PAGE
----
Wednesday, December 29, 2010
Instant analysis: Maryland 51, East Carolina 20
By Heather Dinich
Here’s a quick recap of Maryland’s 51-20 win over East Carolina in the Military Bowl Presented By Northrop Grumman:
How the game was won: East Carolina did what it could to help the Terps with four turnovers and 15 penalties, but Maryland’s defense was a major factor in the game, and the Terps found their running game. ECU was averaging 38 points per game under the direction of quarterback Dominique Davis, but the Pirates couldn’t get into the end zone enough. Nor could they keep Maryland out of theirs.
Turning point: On East Carolina’s first possession of the third quarter, Davis threw an interception to David Mackall, who returned it 34 yards to the Pirates’ 1-yard line. D.J. Adams scored one play later to give Maryland a 23-3 lead and really distance the Terps.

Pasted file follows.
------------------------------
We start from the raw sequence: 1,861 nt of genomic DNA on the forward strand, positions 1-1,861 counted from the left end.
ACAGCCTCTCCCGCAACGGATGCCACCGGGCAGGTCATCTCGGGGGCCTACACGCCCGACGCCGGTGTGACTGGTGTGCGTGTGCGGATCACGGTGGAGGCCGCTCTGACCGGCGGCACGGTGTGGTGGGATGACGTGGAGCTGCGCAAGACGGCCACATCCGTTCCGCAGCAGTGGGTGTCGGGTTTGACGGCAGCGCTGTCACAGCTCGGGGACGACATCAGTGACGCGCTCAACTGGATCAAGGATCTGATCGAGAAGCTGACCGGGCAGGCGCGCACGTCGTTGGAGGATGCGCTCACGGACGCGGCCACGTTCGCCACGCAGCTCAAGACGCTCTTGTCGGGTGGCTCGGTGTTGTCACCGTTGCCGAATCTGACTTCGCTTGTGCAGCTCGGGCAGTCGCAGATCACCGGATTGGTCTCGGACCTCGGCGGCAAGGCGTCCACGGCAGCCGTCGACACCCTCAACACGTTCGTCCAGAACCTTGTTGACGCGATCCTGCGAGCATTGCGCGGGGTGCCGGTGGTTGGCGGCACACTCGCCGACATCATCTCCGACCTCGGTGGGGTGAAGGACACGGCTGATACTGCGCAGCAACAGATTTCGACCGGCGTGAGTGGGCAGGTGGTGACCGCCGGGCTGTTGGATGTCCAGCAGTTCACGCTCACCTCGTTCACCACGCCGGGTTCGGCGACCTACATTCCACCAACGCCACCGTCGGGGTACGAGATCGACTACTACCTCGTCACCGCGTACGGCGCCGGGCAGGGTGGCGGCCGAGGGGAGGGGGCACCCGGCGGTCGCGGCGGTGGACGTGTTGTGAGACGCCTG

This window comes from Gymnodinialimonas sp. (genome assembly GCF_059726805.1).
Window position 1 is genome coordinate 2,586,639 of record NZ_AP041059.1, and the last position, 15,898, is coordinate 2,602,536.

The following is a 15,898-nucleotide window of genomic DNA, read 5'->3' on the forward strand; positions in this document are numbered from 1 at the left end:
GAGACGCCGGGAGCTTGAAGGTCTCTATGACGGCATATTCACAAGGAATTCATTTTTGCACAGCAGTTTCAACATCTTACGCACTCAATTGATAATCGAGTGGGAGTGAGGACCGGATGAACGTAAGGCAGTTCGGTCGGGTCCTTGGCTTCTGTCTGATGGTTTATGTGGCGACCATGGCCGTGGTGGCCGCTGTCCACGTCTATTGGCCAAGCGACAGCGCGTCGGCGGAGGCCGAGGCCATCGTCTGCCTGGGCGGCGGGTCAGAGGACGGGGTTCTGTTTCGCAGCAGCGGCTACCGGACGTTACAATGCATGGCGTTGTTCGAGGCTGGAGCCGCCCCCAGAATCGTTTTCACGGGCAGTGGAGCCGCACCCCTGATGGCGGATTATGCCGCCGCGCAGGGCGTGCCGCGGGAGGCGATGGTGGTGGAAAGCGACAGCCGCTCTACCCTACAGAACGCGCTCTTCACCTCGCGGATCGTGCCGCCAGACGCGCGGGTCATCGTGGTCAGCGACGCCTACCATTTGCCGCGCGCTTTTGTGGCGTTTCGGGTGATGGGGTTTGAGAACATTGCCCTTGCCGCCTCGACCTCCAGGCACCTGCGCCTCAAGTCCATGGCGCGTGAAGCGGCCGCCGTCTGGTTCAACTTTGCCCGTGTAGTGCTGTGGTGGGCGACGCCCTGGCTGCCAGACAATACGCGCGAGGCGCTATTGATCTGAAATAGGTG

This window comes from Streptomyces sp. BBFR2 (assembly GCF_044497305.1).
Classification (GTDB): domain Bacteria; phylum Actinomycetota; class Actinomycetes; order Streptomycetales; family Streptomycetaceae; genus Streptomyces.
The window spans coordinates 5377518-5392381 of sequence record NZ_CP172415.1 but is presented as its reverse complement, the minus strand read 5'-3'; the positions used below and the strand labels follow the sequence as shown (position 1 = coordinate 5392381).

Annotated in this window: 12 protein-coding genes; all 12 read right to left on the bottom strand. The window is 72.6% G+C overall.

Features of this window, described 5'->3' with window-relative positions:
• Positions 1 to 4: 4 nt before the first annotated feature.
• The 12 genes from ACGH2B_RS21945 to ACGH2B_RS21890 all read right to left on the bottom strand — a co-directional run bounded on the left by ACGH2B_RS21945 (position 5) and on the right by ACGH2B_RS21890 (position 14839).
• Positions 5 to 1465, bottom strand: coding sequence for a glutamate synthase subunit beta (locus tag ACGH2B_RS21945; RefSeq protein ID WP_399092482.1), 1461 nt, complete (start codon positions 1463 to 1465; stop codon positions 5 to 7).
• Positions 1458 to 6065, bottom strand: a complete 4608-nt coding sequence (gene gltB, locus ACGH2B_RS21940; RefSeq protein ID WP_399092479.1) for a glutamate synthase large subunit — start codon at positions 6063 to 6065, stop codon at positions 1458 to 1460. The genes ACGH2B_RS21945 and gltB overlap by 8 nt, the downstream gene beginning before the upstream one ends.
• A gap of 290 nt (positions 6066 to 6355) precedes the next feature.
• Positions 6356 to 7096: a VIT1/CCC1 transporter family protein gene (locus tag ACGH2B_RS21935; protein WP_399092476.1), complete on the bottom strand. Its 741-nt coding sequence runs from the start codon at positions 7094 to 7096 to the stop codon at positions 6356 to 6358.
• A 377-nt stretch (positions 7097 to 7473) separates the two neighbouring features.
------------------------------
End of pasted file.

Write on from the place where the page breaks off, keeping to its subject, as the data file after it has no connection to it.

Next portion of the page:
Stat of the game: East Carolina finished with 15 penalties for 123 yards. The Pirates only had six more first downs than they did penalties.
Player of the game: Running back Da'Rel Scott. Maryland entered the game with the No. 94 rushing offense in the country, but Scott got it going against the Pirates. He finished with 201 yards and his 61-yard touchdown run at the end of the third quarter put the Terps ahead 37-13. He averaged 15.5 yards per carry and added a 91-yard touchdown run in the fourth quarter.
Unsung hero of the game: Defensive coordinator Don Brown. He had this team well-prepared for the nation’s No. 12 scoring offense. ECU was held to just 32 rushing yards and was successful on only 7 of 19 third downs.
What it means: The Ralph Friedgen era is officially over at Maryland, and it has ended on a positive note. Friedgen, the ACC’s Coach of the Year, will end his career at Maryland with a 9-4 record this season. It’s the 14th time in school history that Maryland has won that many games.
Record performance: Friedgen will leave as the school’s winningest coach in bowl games with a 5-2 record. Friedgen won a school-record three straight bowl games from 2003-06. Prior to Friedgen's arrival, Maryland made only one postseason appearance in the previous 15 years.